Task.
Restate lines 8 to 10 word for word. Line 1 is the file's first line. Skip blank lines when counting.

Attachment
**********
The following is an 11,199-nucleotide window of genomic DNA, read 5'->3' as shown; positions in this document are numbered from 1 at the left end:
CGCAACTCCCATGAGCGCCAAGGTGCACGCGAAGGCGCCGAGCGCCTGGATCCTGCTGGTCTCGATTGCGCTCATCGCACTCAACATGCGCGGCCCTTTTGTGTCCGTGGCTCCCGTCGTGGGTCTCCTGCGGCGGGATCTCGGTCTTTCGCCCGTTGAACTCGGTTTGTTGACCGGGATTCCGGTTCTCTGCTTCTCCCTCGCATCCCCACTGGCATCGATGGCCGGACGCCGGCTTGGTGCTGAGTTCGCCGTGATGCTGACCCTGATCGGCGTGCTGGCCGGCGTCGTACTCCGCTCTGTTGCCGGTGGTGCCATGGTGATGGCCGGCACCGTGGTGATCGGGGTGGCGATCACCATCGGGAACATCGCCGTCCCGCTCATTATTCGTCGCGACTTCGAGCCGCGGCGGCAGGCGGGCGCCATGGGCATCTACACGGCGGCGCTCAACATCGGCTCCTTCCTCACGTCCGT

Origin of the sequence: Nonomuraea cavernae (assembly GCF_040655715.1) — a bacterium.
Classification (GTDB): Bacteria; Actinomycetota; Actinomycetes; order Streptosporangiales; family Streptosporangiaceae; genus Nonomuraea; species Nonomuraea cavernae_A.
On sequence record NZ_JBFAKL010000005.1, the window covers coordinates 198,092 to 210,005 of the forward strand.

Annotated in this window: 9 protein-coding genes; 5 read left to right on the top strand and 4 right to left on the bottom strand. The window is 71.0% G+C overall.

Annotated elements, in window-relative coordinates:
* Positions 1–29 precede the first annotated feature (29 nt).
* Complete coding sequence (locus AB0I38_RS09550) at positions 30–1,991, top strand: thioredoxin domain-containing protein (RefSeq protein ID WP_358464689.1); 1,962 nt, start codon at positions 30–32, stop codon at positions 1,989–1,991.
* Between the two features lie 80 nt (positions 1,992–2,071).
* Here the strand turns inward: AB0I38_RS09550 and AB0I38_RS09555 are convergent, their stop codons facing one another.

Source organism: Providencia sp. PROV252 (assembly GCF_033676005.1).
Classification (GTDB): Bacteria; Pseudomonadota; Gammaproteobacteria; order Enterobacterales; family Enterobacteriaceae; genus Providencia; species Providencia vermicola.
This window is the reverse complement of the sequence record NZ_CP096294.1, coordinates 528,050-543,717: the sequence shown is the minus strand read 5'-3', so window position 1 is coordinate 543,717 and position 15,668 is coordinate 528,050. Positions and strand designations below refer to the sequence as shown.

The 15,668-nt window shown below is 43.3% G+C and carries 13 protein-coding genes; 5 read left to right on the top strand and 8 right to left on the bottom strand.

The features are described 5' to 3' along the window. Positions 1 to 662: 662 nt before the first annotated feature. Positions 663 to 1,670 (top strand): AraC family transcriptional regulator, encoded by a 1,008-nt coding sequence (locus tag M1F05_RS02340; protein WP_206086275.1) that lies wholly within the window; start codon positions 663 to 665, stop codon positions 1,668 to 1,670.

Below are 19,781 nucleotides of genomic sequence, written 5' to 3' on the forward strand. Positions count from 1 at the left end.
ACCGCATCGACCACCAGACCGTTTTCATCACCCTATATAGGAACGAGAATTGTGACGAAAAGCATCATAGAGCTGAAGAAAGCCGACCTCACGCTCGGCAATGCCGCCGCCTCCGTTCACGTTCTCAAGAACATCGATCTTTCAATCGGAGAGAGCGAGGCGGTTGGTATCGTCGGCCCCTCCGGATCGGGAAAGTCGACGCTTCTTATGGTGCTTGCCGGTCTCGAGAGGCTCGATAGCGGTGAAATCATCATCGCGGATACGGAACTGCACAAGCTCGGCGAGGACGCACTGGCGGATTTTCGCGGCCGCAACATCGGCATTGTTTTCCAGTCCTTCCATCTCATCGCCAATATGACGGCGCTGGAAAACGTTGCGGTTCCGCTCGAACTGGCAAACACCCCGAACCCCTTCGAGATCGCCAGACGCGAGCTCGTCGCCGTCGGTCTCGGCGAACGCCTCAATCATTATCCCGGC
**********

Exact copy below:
* Positions 1–29 precede the first annotated feature (29 nt).
* Complete coding sequence (locus AB0I38_RS09550) at positions 30–1,991, top strand: thioredoxin domain-containing protein (RefSeq protein ID WP_358464689.1); 1,962 nt, start codon at positions 30–32, stop codon at positions 1,989–1,991.
* Between the two features lie 80 nt (positions 1,992–2,071).